Colby Dix, i am. it is. you should be. | Album Review | Seven Days | Vermont's Independent Voice

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Colby Dix, i am. it is. you should be. 

Album Review

Published December 11, 2013 at 12:06 p.m.


(Self-released, CD, digital download)

Most Vermonters likely know Colby Dix as one-fourth of the band Touchpants, a foulmouthed local supergroup of sorts that also includes Chris Friday, Aram Bedrosian and Phish’s Jon Fishman. That band is notorious for its aggressively non-politically-correct brand of humor, a base, off-color style that makes Tenacious D seem like Raffi by comparison. But as he reveals on his debut solo record, i am. it is. you should be., there is more to Colby Dix than dick jokes.

In truth, Dix has accomplished far more as a musician than simply being part of a Fishman side project. As an engineer and/or performer, the Berklee grad has worked with the likes of country superstars Brooks & Dunn, indie popsters Matt & Kim, locals the Jazz Mandolin Project and jam stalwarts the Breakfast, to name a few. That’s a diverse resume. And it’s one that informs the wide-ranging sounds found on his freshman solo outing.

Dix’s varied musical interests are unquestionably a plus, and he generally wears his coat of many colors well. “Closer Walk” is a pretty, slow-burning alt-folk cut that bears some resemblance to the work of Boston’s Joe Pernice in his Scud Mountain Boys days. “Forget This” is a scintillating number that should get the jam band set a-wiggling. Dix follows that up with an elegant acoustic gem, “I Know I Know I Know,” that tugs at the heartstrings. “Too Far” is an ambitious, atmospheric epic that hints at an affinity for Dawes. “Away” finds Dix vacillating between a clean falsetto and a strained chest voice that suggests time spent with a Justin Vernon record or three. The album closes on a trio of songs, “Try as You Might,” “WTF” and “20 June,” that further display Dix’s chameleon quality, venturing into ethereal indie folk, gritty alt-rock and a sparse, tender acoustic ballad, respectively.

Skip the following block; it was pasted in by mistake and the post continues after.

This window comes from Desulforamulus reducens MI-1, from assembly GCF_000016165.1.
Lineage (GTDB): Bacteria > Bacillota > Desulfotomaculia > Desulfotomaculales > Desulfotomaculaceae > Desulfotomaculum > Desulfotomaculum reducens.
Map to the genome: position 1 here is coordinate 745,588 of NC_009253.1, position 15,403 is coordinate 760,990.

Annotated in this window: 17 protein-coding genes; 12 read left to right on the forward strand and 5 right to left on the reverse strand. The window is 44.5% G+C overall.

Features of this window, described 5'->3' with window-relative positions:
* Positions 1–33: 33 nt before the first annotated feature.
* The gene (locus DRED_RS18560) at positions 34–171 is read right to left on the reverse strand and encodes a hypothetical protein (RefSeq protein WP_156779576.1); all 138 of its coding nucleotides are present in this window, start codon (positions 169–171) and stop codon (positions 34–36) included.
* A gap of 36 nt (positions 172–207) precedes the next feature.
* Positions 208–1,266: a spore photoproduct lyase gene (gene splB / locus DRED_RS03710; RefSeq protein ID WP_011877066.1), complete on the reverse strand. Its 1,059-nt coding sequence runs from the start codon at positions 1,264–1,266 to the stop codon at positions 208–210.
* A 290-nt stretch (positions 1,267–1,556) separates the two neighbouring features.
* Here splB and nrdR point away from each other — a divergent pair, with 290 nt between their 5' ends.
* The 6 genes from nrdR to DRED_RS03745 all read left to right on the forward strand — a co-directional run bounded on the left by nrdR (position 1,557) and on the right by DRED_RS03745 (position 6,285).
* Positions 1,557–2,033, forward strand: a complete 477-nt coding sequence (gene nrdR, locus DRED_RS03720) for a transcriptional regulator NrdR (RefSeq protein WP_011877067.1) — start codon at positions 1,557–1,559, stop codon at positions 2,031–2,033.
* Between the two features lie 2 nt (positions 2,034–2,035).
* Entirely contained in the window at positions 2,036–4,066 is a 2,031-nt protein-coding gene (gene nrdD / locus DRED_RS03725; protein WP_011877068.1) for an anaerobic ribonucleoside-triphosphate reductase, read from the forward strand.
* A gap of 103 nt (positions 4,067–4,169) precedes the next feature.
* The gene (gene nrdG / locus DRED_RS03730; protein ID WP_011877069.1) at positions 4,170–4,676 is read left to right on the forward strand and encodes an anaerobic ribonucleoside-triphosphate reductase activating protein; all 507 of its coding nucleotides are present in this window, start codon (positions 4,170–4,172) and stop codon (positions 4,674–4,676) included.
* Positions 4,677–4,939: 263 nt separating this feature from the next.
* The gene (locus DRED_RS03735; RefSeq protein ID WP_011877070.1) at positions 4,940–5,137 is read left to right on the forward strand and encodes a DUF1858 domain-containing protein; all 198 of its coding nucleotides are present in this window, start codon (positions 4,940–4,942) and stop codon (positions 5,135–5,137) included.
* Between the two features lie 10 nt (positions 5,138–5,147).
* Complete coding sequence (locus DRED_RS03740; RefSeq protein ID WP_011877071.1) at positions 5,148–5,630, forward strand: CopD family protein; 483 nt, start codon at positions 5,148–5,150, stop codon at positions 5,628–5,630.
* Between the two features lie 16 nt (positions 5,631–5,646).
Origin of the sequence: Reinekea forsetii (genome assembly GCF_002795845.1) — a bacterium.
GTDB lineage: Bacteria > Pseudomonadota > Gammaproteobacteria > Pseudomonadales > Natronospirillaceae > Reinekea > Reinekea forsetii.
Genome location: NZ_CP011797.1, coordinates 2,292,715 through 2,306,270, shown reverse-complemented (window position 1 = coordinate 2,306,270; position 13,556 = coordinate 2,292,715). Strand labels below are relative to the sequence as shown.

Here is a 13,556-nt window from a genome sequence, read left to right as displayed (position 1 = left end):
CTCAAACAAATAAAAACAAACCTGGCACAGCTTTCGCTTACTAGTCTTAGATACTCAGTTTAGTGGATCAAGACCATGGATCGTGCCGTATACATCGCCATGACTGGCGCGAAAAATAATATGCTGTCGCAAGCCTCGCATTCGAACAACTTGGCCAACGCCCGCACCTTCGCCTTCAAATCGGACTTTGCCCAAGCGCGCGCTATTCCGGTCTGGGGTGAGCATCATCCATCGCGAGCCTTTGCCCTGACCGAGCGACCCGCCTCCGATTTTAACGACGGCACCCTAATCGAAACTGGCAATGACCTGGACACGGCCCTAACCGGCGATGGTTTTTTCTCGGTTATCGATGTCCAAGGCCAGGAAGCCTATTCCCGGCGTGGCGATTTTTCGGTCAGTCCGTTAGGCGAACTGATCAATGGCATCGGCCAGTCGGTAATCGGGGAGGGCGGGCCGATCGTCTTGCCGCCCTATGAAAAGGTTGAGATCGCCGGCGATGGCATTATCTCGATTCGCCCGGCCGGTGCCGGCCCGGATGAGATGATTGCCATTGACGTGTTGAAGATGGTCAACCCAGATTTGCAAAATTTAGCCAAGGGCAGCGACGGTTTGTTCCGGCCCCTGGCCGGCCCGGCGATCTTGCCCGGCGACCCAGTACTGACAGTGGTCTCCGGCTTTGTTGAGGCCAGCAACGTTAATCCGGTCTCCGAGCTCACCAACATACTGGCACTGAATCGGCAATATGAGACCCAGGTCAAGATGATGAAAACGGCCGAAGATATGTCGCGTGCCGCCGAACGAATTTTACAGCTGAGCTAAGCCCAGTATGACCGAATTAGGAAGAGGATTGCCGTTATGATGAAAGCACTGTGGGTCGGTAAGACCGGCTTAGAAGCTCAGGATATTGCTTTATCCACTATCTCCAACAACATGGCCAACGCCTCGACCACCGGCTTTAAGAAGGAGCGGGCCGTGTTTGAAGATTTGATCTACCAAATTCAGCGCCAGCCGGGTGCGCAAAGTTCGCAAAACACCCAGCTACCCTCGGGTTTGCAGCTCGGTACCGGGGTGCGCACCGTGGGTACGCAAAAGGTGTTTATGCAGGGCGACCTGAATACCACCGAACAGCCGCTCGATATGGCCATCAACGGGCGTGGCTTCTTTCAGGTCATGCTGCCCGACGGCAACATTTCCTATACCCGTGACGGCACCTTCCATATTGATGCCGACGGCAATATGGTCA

Dix’s multifaceted approach is intriguing. But if his record has a flaw, it might be that he takes aim at too many styles. Individually, almost all of these songs are well crafted and compelling — though these ears could do without the adult-contemporary leanings of opener “Two.” The issue is that, taken collectively, the album struggles to settle into a cohesive groove. But that’s a minor gripe, considering the record’s many other fine qualities. And, given the cherry-picking manner in which most listeners consume music now, perhaps it’s actually beneficial. In any case, i am. it is. you should be. is a strong debut that often borders on brilliance and reveals an overlooked talent.

i am. it is. you should be. by Colby Dix is available at Dix plays a release show at Nectar’s in Burlington this Saturday, December 14.

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About The Author

Dan Bolles

Dan Bolles

Dan Bolles is Seven Days' assistant arts editor and also edits What's Good, the annual city guide to Burlington. He has received numerous state, regional and national awards for his coverage of the arts, music, sports and culture. He loves dogs, dark beer and the Boston Red Sox.


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